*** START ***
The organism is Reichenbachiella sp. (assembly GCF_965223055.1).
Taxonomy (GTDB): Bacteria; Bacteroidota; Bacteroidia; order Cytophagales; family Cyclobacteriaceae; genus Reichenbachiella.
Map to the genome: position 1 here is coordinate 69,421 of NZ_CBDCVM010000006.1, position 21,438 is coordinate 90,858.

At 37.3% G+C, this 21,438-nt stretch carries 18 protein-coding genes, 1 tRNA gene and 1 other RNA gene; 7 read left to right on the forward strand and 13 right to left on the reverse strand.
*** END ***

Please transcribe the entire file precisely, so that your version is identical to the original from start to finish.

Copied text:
The organism is Reichenbachiella sp. (assembly GCF_965223055.1).
Taxonomy (GTDB): Bacteria; Bacteroidota; Bacteroidia; order Cytophagales; family Cyclobacteriaceae; genus Reichenbachiella.
Map to the genome: position 1 here is coordinate 69,421 of NZ_CBDCVM010000006.1, position 21,438 is coordinate 90,858.

At 37.3% G+C, this 21,438-nt stretch carries 18 protein-coding genes, 1 tRNA gene and 1 other RNA gene; 7 read left to right on the forward strand and 13 right to left on the reverse strand.